Goals and Architecture Overview

High Level Goals

Traditionally, language interpreters are written in a target platform language such as C/Posix, Java or C#. Each implementation provides a fundamental mapping between application source code and the target environment. One of the goals of the “all-encompassing” environments, such as the .NET framework and to some extent the Java virtual machine, is to provide standardized and higher level functionalities in order to support language implementers for writing language implementations.

PyPy is experimenting with a more ambitious approach. We are using a subset of the high-level language Python, called RPython Language, in which we write languages as simple interpreters with few references to and dependencies on lower level details. The RPython toolchain produces a concrete virtual machine for the platform of our choice by inserting appropriate lower level aspects. The result can be customized by selecting other feature and platform configurations.

Our goal is to provide a possible solution to the problem of language implementers: having to write l * o * p interpreters for l dynamic languages and p platforms with o crucial design decisions. PyPy aims at making it possible to change each of these variables independently such that:

  • l: the language that we analyze can be evolved or entirely replaced;
  • o: we can tweak and optimize the translation process to produce platform specific code based on different models and trade-offs;
  • p: we can write new translator back-ends to target different physical and virtual platforms.

By contrast, a standardized target environment - say .NET - enforces p=1 as far as it’s concerned. This helps making o a bit smaller by providing a higher-level base to build upon. Still, we believe that enforcing the use of one common environment is not necessary. PyPy’s goal is to give weight to this claim - at least as far as language implementation is concerned - showing an approach to the l * o * p problem that does not rely on standardization.

The most ambitious part of this goal is to generate Just-In-Time Compilers in a language-independent way, instead of only translating the source interpreter into an interpreter for the target platform. This is an area of language implementation that is commonly considered very challenging because of the involved complexity.


The job of the RPython toolchain is to translate RPython Language programs into an efficient version of that program for one of the various target platforms, generally one that is considerably lower-level than Python.

The approach we have taken is to reduce the level of abstraction of the source RPython program in several steps, from the high level down to the level of the target platform, whatever that may be. Currently we support two broad flavours of target platforms: the ones that assume a C-like memory model with structures and pointers, and the ones that assume an object-oriented model with classes, instances and methods (as, for example, the Java and .NET virtual machines do).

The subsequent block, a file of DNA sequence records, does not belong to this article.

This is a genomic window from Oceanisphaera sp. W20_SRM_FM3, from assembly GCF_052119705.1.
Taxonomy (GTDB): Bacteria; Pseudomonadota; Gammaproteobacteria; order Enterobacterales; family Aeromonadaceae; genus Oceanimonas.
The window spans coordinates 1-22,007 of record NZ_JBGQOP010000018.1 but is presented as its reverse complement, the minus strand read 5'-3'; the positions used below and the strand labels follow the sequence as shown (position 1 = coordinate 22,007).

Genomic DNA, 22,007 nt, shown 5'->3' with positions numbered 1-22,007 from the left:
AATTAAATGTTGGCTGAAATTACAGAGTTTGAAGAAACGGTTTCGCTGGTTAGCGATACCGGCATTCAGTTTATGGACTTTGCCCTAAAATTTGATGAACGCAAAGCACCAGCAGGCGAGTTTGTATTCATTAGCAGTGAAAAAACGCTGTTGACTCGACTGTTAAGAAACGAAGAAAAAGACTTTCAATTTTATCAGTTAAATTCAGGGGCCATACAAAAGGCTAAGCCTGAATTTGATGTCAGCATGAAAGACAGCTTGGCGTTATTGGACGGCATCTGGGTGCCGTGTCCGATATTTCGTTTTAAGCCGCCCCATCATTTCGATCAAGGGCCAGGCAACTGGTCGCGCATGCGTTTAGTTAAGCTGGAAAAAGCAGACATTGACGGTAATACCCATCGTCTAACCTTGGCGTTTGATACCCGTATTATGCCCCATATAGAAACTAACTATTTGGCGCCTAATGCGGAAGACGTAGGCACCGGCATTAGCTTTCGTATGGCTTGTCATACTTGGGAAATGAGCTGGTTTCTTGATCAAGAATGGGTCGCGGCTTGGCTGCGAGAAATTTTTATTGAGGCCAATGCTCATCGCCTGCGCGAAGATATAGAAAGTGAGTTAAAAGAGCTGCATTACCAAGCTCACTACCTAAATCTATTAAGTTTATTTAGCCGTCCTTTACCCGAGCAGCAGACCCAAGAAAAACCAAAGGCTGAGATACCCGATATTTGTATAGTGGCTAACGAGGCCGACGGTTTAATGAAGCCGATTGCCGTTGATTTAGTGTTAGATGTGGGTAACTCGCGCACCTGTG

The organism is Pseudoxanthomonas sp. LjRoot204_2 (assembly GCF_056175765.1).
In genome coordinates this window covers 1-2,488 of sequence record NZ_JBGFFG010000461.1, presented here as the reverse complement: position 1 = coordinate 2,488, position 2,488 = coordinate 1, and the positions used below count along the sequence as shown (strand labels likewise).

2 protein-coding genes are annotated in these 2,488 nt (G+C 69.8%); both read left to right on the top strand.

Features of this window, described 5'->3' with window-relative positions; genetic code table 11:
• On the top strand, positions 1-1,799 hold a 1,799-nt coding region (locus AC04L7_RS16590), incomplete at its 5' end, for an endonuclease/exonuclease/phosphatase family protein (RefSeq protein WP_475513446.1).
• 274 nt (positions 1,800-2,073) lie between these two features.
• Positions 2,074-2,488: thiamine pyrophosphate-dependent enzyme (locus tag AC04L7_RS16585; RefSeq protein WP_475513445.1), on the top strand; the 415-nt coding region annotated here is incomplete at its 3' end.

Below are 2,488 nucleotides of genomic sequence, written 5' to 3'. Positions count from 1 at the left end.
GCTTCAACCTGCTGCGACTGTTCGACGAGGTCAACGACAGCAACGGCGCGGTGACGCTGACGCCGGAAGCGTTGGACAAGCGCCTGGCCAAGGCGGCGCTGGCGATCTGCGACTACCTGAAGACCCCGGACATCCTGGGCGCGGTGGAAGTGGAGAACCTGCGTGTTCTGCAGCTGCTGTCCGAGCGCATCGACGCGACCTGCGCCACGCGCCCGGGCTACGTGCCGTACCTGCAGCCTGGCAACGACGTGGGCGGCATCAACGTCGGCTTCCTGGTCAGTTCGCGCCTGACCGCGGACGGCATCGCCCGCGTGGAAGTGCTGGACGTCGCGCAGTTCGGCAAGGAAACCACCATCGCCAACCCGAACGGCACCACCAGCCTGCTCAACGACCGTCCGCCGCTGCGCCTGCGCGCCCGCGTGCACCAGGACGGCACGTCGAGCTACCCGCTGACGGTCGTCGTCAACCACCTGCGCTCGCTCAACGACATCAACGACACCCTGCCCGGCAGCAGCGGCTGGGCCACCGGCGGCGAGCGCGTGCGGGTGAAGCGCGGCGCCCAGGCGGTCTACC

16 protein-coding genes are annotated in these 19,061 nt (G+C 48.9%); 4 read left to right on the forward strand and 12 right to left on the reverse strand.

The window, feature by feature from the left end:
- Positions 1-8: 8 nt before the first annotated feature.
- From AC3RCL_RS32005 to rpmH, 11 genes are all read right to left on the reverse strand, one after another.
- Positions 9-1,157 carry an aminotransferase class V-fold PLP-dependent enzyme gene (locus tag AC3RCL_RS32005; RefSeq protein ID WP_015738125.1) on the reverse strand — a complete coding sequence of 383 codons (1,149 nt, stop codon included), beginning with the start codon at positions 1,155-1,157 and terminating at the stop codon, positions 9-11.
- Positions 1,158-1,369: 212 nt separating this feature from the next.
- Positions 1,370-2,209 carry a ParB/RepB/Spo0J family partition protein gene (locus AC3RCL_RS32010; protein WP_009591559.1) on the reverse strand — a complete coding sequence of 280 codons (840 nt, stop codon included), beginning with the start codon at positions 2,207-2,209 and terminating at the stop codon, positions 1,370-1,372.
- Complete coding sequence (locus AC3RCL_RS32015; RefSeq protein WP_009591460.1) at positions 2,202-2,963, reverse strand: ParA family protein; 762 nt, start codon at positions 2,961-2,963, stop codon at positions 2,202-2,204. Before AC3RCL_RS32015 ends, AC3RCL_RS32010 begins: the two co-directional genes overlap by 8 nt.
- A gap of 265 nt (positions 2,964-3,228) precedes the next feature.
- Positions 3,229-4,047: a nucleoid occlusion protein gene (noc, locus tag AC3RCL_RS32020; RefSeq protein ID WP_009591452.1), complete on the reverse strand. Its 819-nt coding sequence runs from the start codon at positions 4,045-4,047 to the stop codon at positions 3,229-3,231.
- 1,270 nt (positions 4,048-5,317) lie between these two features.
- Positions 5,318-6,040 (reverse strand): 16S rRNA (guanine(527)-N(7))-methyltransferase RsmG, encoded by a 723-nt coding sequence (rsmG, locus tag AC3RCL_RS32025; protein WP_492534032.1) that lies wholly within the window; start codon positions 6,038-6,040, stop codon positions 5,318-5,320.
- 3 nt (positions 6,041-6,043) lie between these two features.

The RPython toolchain never sees the RPython source code or syntax trees, but rather starts with the code objects that define the behaviour of the function objects one gives it as input. It can be considered as “freezing” a pre-imported RPython program into an executable form suitable for the target platform.

The steps of the translation process can be summarized as follows:

  • The code object of each source functions is converted to a control flow graph by the flow graph builder.
  • The control flow graphs are processed by the Annotator, which performs whole-program type inference to annotate each variable of the control flow graph with the types it may take at run-time.
  • The information provided by the annotator is used by the RTyper to convert the high level operations of the control flow graphs into operations closer to the abstraction level of the target platform.
  • Optionally, various transformations <optional-transformations> can then be applied which, for example, perform optimizations such as inlining, add capabilities such as stackless-style concurrency, or insert code for the garbage collector.
  • Then, the graphs are converted to source code for the target platform and compiled into an executable.

This process is described in much more detail in the document about the RPython toolchain and in the paper Compiling dynamic language implementations.

Further reading